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Radiance album cover
Radiance: - Blessings
Radiance: - Dreams
Radiance: - Laughter
A Glimpse
Up From The Skies
Half Moon
Jagged Threads
Maganandang Araw
Dreams Alternate Take
Laughter Alternate Take
Album Information

Total Tracks: 11   Total Length: 50:08

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Wondering Sound

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Ken Micallef


Ken Micallef has covered music for all the usual suspects, including DownBeat, Electronic Musician, the Grammies, and Rolling Stone. His first book, Classic Roc...more »

Susie Ibarra Trio, Radiance
2004 | Label: Hopscotch Records

The missing link between free jazz and Gamelan drumming, drummer/leader Susie Ibarra exudes an innate sense of form and flow, her drumming as rhythmically startling as it is melodically beautiful. Often dragging bells and percussion over the drums as her sticks delicately dance on the cymbals, Ibarra is that rare free jazz musician who always maintains a definitive pulse, even at its most subliminal level. Awarded Jazziz's Best New Talent of the Year in 1998,… read more »

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Solid Album


**** Ibarra has been a brilliant drummer for a good long time now. Her own work is intricate and layered, unlike the music she made with the hardblowing David Ware Quartet.

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Curate's Egg


Well, I would argue with the esteemed Mr. Micallef. Like the egg shape pictured on the cover, this session is only good in parts. Both the violin and Ibarra's percussion are on occasion irritating - too much noodling and not enough music. Nonetheless, the good tracks are well worth listening to again and again. Personally, having done so, I would not recommend you download the alternate takes.

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Who would argue with the esteemed Mr. Micallef? As usual, his review is right on; Ibarra is huge talent. Gobble this one up.

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They Say All Music Guide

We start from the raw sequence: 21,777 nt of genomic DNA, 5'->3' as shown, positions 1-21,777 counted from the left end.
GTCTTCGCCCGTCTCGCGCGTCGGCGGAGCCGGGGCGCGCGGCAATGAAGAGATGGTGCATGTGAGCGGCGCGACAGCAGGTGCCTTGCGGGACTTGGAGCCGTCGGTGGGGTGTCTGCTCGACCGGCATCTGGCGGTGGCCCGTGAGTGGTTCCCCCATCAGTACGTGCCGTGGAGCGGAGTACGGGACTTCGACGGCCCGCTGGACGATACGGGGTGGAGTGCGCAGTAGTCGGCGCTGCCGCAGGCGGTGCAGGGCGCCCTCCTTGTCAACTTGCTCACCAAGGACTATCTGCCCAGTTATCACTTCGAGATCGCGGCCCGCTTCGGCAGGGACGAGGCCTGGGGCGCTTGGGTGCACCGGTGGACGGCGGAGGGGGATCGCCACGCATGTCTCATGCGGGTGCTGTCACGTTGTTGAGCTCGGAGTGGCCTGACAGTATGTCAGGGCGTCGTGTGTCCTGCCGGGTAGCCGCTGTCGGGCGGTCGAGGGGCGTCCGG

Drummer Susie Ibarra has in her short time as a leader, assembled a trio that shines so brightly it seems incomprehensible that their “radiance” could be captured in a studio recording. Nonetheless, Radiance is the evidence of this band’s wondrous versatility, taste and collective musicianship. Ibarra plays drums and assorted percussion. Veteran pianist Cooper-Moore (in his most understated performance on record) also plays harp and diddley-bo and violinist Charles Burnham from James Blood Ulmer’s Odyssey band, join her. Over nine tracks, including the heartbreakingly beautiful title suite, Ibarra and company virtually reinvent modern jazz, carrying its rampant improvisational excesses over the edge into contoured statements of lithe chromatic lyricism and tact, and, creating a compositional framework for the expression of true collective and individual creativity. Radiance’s three parts are a jazz folk suite. Ibarra’s percussive subtleties are layered over by gorgeous violin work from Burnham playing parsed phrases and elliptical Eastern melodies as Moore offers the harp as a bridge between the two carrying forth melody and rhythm entwined. On the last movement he uses the diddley-bo as a contrapuntal device to Burnham’s pastoral yet elegant lines. Further, there exists a wildly inventive cover of Jimi Hendrix’s “Up From the Skies,” with a gorgeous percussion and drum solo that is so sparse in its beginnings one would never guess that a tune follows it. When the melody finally does enter it’s through the back door, with Burnham playing through a wah-wah pedal to bring it out a struggling note at a time. Still it moves and gives way to a phenomenal jam in the center, full of funk and groove. “Jagged Threads” is a Latin-tinged jazz variation on the tango. Cooper-Moore’s depth of field here comes in handy, because it’s his pacing and multifaceted solo that keeps the tune both focused yet expands its reach with multiples of arpeggiated scales filling up the intervals in the middle when the melody gives way harmonically, yet allowing Burnham to bring it back without a stitch. There are alternate takes of “Dreams” and “Laughter” from Radiance that fill the set, and given their striking melodic invention and extrapolated sense of Eastern harmonic sensibilities and their truly beautiful architecture, they stand alone as well as they do within the suite. This is the band to watch, folks. – Thom Jurek

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